That partly explains why the very nice people I know often make slow progress professionally, but “mad scientists” often move up on the strength of technical caliber. My view is biased. I know many who believe it’s more important who you know than what you know. That’s a question for the next blog.

How about business analysts, accountants, professional traders, researchers and salespeople?

field hiding by subclass, learning notes

(c# has the trickiest hiding rules; c++ has  more than java.)

First, remember the onion model described in other posts. To rephrase one more time, each instance field occupies memory “cells” in a layer of the onion. If class B has an instance field vf, and subclass C has a same-name instance field vf, then a C “onion” has storage for both fields.

myRef.vf resolves to one of the 2 fields at compile time depending on declared type of myRef. P40 [[java precisely]]

On P25 [[java precisely]], B has a static field sf, and so does C. The C onion in memory has NO storage for either field, but it has a pointer to the class object, which has storage for the field.

Q: does the C class object have storage for both static fields?
%%A: probably no. C class object just needs a pointer to B class object.

Question: “myRef.sf” refers to …? P40 [[java precisely]]
A: At compile time, if the C onion is declared as type B, then the field is B.sf
A: At compile time, if the C onion is declared as type C, then the field is C.sf

I feel the static and non-static cases are similar — both compile-time binding. This is the simple rule for field binding. For method call binding, static and non-static behave differently. Remember that runtime binding is very strict and requires non-static and non-field, among other conditions. Failing any condition means compile-time binding.

Wall St IT project timeline is no joke

When I first joined GS, I was in awe of my managers’ /commitment/ to project deadlines. Before GS, I always felt deadlines are usually arbitrary and deserve little respect. I used to feel deep in my guts that developers ultimately hold an upper hand over managers *when* (not IF) deadlines become difficult. Basically, I feel the regular developers are hard working but aren’t saints, so we are all to varying degrees lazy and undisciplined, and tends to leave too much work to the end. On the other hand, managers can never be 100% on top of every Dirty detail, the quick and Dirty, and the Dirt swept under the carpet, so they are always surprised at end of the time frame.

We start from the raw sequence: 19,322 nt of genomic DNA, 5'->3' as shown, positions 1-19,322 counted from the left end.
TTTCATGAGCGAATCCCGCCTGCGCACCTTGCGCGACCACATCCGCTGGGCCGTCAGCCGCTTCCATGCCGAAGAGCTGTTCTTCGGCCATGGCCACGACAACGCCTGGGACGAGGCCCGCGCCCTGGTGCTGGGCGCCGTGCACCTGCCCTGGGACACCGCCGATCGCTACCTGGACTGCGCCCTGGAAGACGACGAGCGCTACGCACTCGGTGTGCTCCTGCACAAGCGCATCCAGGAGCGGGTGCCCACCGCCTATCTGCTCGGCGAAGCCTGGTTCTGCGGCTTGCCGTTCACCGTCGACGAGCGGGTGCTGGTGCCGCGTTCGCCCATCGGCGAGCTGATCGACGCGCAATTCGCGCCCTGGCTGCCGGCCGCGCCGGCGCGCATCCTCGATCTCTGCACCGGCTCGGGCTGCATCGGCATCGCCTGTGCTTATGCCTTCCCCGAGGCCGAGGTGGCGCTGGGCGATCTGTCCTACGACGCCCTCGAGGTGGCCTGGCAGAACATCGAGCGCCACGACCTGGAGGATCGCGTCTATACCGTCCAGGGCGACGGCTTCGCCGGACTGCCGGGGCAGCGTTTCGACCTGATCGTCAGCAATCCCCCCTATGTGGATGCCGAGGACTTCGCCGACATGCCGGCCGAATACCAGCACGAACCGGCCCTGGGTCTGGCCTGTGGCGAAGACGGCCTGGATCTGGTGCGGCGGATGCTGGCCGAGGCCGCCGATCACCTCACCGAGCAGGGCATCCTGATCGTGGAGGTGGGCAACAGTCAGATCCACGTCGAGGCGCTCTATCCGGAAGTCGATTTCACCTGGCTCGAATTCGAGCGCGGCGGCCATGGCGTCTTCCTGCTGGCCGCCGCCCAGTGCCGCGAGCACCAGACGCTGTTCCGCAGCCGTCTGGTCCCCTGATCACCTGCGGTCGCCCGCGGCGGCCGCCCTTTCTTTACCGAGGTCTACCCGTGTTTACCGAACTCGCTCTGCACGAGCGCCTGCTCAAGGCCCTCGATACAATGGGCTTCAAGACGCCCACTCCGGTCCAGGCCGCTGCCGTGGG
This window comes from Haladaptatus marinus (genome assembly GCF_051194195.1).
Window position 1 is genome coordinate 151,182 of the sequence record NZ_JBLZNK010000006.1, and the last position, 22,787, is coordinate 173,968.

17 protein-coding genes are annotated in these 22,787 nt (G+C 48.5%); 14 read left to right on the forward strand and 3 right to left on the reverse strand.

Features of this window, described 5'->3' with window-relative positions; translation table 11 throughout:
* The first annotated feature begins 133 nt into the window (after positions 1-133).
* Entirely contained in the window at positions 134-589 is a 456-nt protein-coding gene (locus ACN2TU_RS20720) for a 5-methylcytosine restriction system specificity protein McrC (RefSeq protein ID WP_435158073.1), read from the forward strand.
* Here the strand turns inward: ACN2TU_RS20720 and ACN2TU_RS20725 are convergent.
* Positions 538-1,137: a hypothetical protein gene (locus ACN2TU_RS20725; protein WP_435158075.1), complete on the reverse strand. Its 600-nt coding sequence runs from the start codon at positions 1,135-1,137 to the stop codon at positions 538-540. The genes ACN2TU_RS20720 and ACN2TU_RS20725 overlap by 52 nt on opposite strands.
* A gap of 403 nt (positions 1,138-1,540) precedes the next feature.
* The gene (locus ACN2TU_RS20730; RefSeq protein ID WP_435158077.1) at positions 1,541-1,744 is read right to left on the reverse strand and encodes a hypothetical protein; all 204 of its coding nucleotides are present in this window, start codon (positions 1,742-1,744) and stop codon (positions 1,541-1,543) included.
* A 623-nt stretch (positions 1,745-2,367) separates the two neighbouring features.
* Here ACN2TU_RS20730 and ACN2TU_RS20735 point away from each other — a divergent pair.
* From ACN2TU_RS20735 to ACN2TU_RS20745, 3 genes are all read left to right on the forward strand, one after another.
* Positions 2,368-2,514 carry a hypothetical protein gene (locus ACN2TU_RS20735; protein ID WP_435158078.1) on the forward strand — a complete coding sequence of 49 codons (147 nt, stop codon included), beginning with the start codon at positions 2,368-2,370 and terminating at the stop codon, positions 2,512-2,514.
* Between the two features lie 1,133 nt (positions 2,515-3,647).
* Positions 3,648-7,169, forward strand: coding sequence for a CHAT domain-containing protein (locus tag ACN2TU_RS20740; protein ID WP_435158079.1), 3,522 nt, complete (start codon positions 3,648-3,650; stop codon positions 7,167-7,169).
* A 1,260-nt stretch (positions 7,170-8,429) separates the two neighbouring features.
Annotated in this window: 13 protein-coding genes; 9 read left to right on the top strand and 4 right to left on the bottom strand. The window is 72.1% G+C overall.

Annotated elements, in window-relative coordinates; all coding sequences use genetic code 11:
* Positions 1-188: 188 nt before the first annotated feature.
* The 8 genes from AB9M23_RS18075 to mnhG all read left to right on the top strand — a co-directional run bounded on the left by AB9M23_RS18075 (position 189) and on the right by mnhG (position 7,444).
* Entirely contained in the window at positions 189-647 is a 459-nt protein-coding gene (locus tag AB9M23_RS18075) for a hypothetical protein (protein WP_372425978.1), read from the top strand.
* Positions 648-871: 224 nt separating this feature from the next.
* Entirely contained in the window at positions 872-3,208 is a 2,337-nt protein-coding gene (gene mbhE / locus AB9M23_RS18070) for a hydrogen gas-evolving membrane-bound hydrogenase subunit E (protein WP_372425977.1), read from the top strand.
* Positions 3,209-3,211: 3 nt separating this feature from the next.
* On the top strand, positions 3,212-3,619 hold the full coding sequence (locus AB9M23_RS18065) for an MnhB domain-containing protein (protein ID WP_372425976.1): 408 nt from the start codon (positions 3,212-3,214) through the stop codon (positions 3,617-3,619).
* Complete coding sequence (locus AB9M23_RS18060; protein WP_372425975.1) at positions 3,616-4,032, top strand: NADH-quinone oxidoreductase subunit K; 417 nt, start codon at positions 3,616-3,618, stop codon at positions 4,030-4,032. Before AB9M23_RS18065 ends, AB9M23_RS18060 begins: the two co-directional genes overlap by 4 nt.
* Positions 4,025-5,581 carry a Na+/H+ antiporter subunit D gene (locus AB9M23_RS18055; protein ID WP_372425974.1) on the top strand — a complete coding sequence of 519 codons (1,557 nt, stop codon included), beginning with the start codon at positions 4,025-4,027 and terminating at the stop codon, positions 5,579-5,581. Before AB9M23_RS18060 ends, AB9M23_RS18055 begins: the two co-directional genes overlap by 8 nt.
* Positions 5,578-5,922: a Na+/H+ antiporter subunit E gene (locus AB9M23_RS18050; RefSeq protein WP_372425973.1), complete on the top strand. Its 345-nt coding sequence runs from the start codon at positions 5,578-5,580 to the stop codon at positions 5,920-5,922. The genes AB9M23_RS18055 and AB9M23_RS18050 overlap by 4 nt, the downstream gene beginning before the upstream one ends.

Now I feel on Wall St, a lot is at stake when the timeline pressure heats up. Managers are visibly concerned about missing deadlines. Developers often work long hours. Major source of developer stress (and burnout).

If you feel elsewhere developers miss timelines 80% of the time, then it’s 20% on Wall St.

The hallmark of Wall St IT — pays more and demands more productivity (quicker delivery). Keyword is productivity.

Everyone can stick to a timeline if it’s long enough, but Wall St typically gives you one-tenth to half the timeline given elsewhere. It’s not uncommon to see a 10-month project squeezed into 1-month.

A lot of your career is at stake too. If you manage user/manager expectations well, then you win big wins and move up.

real time risk – option market maker

Core component is the valuation engine. Each vol surface gets rebuilt every 10 minutes. Positions are re-valued every minute on average.

I believe option position valuations change more often because spot moves more often than implied volatility.

(Similarly, in Sprite of Baml Stirt, the FX spot moves more often than fwd points. It also moves more often than interest rate market data, including IR futures prices.)

I was told it’s hard for any eq vol market maker to survive without a real time pricer. When client calls for a quote, it’s problematic to rely on a 2-hour stale vol surface.

Re-pricing in 2 areas —
1) position mark-to-market (most important)
2) outgoing quote/RFQ pricing

I feel these 2 areas are related. If you are a market maker in an index (stoxx for eg), then your own position will influence your outgoing quotes. I guess the Reason is — position means market-risk, and position means hedging. Everyone needs to hedge, esp. a market maker.

For volatility instruments, delta-hedging must be adjusted constantly.

all c# value types are effectively structs?

This is probably imprecise language, but good enough for a beginner.

There are only 2 sub-types of value types — structs and enums. Note simple types (like int) are struct type aliases.

Now, enums are backed by integers (short, long etc), so it has to share a lot of basic features with integers. I feel ALL enum features are very similar to int features. I feel if enum shows any “deviation” from struct, it’s likely superficial. Therefore, essentially all value types are structs

I guess all value objects are struct instances that won’t reveal their addresses (but structs can be passed by  “ref”). The way to pass these objects around is copying/boxing.